Enfield Common

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X:1 T:Enfield Common M:3/2 L:1/8 B:Playford - Dancing Master (1701) K:Dmin f2g2e2|f2d4 a2 b2g2|a2 f4 a2g2e2|f2d2 e2A2 d2^c2|d2 D4:| |:e2f2d2|g2e4c2e2c2|f2c4 A2c2A2|d2B2G2g2d2e2|f2F4f2 A2c2| B2d4g2=B2d2|^c2e4a2e2g2|f2d2e2A2d2^c2|d2D4:||



ENFIELD COMMON. English, Country Dance Tune (3/2 time). D Minor. Standard tuning (fiddle). AABB. A popular melody composed by Henry Purcell (1659-1695) around 1690 for his theatrical work Amphitryon, or The Two Sosias. Enfield Common was an area to the north of London, above Tottenham and east of Chipping Barnet. The melody and dance instructions appear in Playford's Dancing Master in the 11th edition (1701), and in all subsequent editions through the 16th, of 1716. A different tune (although same title, key and metre) appears in the Dancing Master' of 1721 and 1728). It also was printed by John Walsh in his Compleat Country Dancing Master (editions of 1718, 1731 and 1754), and in ballad operas, including Walker's The Quaker's Opera (1728). Thomas D'Urfey printed it as the vehicle for a ribald song in his Wit and Mirth, or Pills to Purge Melancholy, vol. 4 (1719-1720). It begins:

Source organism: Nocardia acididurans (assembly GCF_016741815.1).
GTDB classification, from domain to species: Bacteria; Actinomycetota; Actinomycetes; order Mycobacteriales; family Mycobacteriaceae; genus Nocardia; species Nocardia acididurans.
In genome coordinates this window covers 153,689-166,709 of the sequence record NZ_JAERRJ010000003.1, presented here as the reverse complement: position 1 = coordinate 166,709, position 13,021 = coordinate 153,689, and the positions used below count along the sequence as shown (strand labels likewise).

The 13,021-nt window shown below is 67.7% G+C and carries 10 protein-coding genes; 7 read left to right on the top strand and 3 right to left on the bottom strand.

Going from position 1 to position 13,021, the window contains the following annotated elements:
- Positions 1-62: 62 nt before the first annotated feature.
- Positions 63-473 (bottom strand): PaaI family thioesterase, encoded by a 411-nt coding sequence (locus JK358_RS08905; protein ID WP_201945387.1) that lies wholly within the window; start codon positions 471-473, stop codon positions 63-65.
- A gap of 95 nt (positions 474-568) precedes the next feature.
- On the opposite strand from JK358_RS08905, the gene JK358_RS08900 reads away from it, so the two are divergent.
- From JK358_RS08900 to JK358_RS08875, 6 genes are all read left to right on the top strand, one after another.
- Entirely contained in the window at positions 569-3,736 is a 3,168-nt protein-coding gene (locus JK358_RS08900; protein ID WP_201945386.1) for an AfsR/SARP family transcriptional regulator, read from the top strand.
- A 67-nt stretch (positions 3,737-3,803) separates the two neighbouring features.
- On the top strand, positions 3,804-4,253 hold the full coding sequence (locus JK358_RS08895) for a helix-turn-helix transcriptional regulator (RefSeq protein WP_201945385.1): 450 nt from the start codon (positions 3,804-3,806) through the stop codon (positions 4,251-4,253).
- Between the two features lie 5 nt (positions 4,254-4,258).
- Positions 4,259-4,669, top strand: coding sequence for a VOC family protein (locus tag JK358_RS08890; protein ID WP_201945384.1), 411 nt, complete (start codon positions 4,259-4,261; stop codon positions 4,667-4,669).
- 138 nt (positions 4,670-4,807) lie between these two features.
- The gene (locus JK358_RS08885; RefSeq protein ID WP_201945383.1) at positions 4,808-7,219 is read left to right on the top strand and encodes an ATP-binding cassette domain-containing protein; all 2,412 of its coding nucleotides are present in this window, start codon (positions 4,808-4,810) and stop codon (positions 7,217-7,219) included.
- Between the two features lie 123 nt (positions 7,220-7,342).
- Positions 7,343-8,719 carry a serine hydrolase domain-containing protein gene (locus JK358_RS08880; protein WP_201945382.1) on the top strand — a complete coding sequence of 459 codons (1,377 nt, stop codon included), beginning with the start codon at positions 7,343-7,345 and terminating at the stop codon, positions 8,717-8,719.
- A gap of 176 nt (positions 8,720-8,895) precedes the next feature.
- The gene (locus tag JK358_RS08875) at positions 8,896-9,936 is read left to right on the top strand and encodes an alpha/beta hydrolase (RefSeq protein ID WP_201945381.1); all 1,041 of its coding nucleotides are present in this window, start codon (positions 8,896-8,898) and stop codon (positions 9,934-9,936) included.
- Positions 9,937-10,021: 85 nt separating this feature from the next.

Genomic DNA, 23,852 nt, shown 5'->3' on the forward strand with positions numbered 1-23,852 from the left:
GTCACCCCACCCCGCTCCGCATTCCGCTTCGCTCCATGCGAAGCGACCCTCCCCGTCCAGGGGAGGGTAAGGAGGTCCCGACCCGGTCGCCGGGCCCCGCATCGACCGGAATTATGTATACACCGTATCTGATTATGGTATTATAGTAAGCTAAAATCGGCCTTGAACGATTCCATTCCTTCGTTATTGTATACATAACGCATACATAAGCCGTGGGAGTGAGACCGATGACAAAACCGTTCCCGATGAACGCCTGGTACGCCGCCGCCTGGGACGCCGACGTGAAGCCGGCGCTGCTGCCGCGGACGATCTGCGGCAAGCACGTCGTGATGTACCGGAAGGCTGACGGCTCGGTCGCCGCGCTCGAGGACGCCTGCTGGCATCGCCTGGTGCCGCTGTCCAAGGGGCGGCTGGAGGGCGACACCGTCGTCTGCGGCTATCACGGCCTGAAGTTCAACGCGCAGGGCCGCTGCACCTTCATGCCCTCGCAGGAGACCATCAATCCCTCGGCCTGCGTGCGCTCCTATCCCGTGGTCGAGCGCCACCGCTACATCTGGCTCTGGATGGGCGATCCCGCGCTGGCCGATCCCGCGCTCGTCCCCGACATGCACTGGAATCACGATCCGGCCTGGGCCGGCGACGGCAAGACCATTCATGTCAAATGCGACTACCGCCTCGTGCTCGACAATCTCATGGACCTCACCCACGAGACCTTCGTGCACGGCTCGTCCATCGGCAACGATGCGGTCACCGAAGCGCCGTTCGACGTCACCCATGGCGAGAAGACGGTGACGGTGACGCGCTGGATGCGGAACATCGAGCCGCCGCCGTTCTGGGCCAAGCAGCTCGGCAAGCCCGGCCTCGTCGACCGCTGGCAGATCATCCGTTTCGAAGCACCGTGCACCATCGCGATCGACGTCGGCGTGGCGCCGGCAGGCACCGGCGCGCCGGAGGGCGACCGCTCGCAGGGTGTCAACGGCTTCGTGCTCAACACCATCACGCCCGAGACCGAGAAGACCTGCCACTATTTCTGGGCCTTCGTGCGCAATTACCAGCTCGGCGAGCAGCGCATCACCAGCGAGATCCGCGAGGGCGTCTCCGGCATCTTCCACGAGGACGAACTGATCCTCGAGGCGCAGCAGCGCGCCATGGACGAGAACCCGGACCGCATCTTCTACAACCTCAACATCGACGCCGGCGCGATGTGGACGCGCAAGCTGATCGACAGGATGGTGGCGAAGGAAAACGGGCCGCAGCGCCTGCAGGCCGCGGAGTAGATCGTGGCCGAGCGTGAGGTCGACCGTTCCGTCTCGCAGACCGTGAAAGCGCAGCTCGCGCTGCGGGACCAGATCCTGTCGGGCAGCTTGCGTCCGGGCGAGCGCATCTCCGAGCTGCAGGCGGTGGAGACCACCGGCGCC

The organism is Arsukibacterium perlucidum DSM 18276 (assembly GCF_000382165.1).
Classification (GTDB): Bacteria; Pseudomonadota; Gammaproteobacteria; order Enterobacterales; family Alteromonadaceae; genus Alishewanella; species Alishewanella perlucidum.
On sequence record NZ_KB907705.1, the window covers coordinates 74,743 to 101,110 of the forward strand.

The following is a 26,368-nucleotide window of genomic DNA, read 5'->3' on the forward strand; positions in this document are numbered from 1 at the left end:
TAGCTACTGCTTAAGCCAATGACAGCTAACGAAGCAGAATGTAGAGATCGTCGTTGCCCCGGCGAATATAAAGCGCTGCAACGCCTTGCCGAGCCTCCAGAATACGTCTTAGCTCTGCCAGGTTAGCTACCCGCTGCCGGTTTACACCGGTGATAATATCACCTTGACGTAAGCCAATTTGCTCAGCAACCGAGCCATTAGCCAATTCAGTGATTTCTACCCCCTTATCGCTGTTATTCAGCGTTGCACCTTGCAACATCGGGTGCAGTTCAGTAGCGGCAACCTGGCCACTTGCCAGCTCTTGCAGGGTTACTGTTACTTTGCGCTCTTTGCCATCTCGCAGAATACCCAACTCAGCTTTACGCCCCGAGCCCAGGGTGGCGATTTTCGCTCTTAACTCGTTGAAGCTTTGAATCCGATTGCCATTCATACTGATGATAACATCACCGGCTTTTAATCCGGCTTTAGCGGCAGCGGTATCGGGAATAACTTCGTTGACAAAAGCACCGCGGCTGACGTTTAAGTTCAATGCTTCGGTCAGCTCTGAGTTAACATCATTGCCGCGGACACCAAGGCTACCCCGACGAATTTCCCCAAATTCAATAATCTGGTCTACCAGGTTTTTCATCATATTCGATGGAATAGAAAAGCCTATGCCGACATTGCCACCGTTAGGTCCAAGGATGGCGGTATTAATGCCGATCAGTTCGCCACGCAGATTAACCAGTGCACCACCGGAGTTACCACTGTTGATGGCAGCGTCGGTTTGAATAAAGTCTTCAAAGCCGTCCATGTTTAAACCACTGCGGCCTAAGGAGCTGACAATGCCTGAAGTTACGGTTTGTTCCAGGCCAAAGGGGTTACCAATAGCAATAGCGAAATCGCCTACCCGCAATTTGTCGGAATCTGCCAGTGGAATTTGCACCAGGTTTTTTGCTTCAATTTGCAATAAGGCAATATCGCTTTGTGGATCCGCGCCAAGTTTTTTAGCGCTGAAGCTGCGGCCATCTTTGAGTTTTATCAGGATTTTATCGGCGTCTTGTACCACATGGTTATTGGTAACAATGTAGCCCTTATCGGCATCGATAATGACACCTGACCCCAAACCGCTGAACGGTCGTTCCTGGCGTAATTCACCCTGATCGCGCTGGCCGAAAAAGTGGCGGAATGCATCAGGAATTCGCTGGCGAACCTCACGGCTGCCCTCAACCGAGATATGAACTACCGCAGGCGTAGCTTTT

On Enfield Common, I met a Woman,
A bringing North Hall Water to the Town;
Said I, fair Maiden, you're heavily laden,
I'll light and give you ease in a Green Gown;
Says she, 'tis good Sir, to stir the Blood, Sir,
For the Green-sickness, Friend, will make me like it;
Then in a Minute I left my Gennett,
And went aside with her into a Thicket:
Then with her leave there, a Dose I gave her,
She straight confess'd her Sickness I did nick it.

"Enflied Common" was included in the music manuscript book of London musician Thomas Hammersley (1790).


Additional notes



Printed sources : - Barlow (Compleat Country Dance Tunes from Playford's Dancing Master), 1985; No. 435, p. 100. Barnes (English Country Dance Tunes, vol. 2), 2005; p. 39 (appears as "Enfield Common"). Elias Howe (Musician’s Omnibus Nos. 6 & 7), Boston, 1880-1882; p. 613. Moffat (Dances of the Olden Time), 1922; p. 16.






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